Erin Brockovich was one of two Steven Soderbergh films nominated for the Best Picture Oscar in 2001, the other being Traffic (Germany/USA 2000). At the time, Erin Brockovich was the film that got the most attention, largely centered on Julia Roberts for her Oscar victory, which, in the public’s mind, instantly changed her from a walking pair of boobs to a real actress. (Of course, in reality she has always been a decent but unremarkable performer. Neither characterization has really ever been accurate.) Since, Traffic has become one of the most praised films of recent history while Erin Brockovich has largely sunk from view as a film, leaving only the mythology of Erin Brockovich the person, an oft-abused mythology that nonetheless exists for a reason.
There is a reason that Traffic has come to be held in significantly higher esteem: It’s just plain better. However, Erin Brockovich was not another example of Soderbergh’s mid-career slump like The Limey (USA 1999) and Out of Sight (USA 1998) before it. It doesn’t have the daring and visual imagination of Traffic or even Ocean’s Eleven (USA 2001), but it’s a nicely focused film that tells its story clearly and succinctly. While it’s rather conventional visually, it uses its conventionality properly, and that’s enough to make it a good, if unremarkable, film.
The point of this film is the power of personal connections. Erin is effective at “talking people into things,” as Ed puts it, because she’s able to convince people that she cares about them and thus establish a personal connection with them. George is able to take care of Erin’s children without them acting up at all because of his connection with them. The creepy guy who finally gives the firm the smoking gun connecting PG&E’s corporate headquarters with the groundwater contamination gives the information to Erin not because he feels bad about having participated in the poisoning and cover-up (though one wonders why he would have held on to the documents if not for guilt over the cover-up and a hope to one day provide it to some sort of investigation like this one), but because he feels like he can talk to her. It doesn’t provide an entirely rosy picture of the idea of personal connections, showing that they have limitations when they are used as justification for related but not exactly the same relationships (Shown by Erin’s and George’s relationship, which breaks down because it is based on George’s connection to her children, not a connection between them.) and can cause difficulties in understanding limitations (Shown by Erin’s arguments with Ed about bringing on a new, very powerful attorney to aid with the case and Erin’s needing advice from Ed about how to handle the employee who hands over the smoking gun.), so it is more an exploration of the topic than it is promoting something about them.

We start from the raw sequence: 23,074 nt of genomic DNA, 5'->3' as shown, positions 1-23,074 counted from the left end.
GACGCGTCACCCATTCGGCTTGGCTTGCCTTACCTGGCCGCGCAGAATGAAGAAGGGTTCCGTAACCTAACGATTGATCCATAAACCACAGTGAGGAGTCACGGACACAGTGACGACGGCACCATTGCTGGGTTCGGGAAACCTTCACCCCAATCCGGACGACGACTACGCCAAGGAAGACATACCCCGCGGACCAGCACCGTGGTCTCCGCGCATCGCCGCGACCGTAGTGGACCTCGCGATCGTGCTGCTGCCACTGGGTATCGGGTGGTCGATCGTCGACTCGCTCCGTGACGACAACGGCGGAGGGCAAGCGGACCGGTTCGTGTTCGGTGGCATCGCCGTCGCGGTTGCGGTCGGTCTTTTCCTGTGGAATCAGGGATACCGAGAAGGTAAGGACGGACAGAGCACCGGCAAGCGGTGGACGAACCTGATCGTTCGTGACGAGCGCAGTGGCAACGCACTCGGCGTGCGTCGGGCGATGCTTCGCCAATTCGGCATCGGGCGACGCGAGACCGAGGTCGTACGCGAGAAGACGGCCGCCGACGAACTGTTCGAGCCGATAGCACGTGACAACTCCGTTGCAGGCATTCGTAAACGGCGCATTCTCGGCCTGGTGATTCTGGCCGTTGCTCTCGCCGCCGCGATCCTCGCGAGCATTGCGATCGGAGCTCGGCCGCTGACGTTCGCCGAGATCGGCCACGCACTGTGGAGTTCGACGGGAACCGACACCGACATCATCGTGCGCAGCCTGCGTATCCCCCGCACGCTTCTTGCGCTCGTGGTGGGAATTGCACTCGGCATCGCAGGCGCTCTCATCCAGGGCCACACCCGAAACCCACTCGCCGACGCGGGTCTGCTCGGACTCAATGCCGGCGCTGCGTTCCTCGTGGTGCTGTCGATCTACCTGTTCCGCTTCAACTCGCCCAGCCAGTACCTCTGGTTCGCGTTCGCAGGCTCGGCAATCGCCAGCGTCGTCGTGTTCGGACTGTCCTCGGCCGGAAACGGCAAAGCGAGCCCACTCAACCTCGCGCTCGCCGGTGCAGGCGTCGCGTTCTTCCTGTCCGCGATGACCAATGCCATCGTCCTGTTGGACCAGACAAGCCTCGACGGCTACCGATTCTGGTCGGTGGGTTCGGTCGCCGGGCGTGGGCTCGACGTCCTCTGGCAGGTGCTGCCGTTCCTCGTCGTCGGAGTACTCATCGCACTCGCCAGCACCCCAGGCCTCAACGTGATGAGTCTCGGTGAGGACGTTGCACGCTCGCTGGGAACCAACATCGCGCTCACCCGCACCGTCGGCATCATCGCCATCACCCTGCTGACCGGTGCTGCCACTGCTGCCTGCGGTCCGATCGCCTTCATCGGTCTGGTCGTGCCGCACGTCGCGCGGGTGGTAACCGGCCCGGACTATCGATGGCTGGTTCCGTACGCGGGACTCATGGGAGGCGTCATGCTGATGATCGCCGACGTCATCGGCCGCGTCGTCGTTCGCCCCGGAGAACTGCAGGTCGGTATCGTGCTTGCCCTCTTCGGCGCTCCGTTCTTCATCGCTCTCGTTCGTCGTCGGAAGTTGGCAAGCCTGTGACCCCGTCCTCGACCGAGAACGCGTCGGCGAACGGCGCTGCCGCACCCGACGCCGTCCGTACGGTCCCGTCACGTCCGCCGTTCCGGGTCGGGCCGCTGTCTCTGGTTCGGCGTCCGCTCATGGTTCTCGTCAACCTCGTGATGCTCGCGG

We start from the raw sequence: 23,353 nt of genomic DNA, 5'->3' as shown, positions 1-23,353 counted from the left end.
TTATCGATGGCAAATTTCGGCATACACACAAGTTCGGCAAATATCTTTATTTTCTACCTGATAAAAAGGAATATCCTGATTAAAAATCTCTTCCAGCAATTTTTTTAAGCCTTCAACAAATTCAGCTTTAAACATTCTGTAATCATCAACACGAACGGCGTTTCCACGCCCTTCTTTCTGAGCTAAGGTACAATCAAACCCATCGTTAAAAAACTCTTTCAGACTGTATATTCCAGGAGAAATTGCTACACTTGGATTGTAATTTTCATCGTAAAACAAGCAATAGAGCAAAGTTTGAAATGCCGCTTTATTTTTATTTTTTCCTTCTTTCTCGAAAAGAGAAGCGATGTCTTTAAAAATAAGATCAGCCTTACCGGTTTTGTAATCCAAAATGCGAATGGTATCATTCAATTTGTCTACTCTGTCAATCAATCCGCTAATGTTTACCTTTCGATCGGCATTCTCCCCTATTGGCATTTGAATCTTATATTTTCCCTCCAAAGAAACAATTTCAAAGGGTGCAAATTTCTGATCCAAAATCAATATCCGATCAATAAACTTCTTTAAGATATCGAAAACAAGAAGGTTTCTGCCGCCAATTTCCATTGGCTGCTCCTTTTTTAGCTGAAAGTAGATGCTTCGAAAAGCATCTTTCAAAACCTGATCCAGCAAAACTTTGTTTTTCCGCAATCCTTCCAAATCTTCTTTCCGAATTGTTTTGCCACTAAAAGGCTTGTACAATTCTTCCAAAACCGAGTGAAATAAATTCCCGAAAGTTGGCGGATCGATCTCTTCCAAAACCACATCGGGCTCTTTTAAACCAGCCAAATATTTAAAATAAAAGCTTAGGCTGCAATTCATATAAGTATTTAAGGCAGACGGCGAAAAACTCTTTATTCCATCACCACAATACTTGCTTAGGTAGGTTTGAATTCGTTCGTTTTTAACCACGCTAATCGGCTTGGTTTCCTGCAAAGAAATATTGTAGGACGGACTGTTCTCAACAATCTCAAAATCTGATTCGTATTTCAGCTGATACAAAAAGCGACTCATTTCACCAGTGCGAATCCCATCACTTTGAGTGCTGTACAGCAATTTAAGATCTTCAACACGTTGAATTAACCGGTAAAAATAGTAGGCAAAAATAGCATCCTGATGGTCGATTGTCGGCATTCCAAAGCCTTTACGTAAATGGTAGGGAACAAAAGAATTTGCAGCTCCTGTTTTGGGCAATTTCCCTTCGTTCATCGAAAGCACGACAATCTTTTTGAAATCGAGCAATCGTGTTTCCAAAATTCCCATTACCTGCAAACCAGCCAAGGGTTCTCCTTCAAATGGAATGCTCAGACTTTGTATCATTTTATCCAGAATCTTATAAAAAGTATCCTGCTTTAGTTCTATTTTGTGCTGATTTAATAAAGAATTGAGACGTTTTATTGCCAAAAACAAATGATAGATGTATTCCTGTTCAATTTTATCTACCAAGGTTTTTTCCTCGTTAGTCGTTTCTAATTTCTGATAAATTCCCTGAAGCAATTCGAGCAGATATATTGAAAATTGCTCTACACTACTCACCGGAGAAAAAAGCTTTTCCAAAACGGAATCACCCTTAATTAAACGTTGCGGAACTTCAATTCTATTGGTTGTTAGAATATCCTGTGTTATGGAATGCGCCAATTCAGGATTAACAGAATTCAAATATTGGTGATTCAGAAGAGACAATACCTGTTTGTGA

Visually, Soderbergh and cinematographer Elliot Davis set their template early and then very rarely varies from it: The film is largely shot with bright lighting, often with a rather conspicuously amber-heavy color palette. That palette emphasizes the small town “midwestern” sort of atmosphere the film is attempting to create—the bright colors of the movie world, the greys of city skylines and concrete, and the dim colors of the rainy northwest and southeast are completely absent, replaced by ambers, yellows, and browns that befit a rural landscape. It’s not overpowering, but it’s present. Most scenes involve a camera pivoting, following characters as they move along. It gives the entire film an illusion of action, which is necessary for a film that’s as much about talking and reading as this one is. It’s not terribly original—in fact the same trick is used for most legal films, most notably in A Few Good Men (Rob Reiner, USA 1992)—but it’s still effective.
The acting in the film is a bit uneven. Julia Roberts got a lot of attention for her performance, but she was in fact rather limited. When she’s playing the manipulative woman who uses her body to get into the records office and knows she can talk Ed into a raise as soon as he agrees to take the case, she’s fine—grinning just enough that we know she’s doing this intentionally without it being enough for everyone else to know. However, when she tries to get more emotional, Soderbergh covers her up. She has a mini-breakdown in front of George about how she’s going to survive after getting fired, but it is perhaps the longest shot in the movie, with her not even centered on the frame so that our attention is not entirely on her face. Other times, he uses the back lighting that he uses so often in the film but turns it up to a ridiculous level so that she is not even really visible. There’s a reason Soderbergh is covering her up: She’s just not good at those things, and it’s clear when you pay attention to what little we do get out of her. Meanwhile, Albert Finney, playing a somewhat downtrodden attorney with a heart of gold, is mostly excellent. He’s a trifle too uncomfortable with his clients personally, but that also plays well as opposition to the overly-informal Erin, so it’s a small complaint. Otherwise, he is charming and does a remarkable job of showing that Ed really does have his heart in the same place Erin does but feels limited from showing it. The only other significant role is Aaron Eckhart as George, and he frankly has no role to play, so there’s not much to say about it, in spite of his screen time.
As is often the case with Soderbergh’s films, David Holmes’s score adds plenty to the film. It’s subtle but remarkably appropriate from beginning to end, adding a little extra emotion where it’s needed and heightening the tension of the investigation scenes.
Overall, it’s a good film worth seeing, but nothing earth-shattering.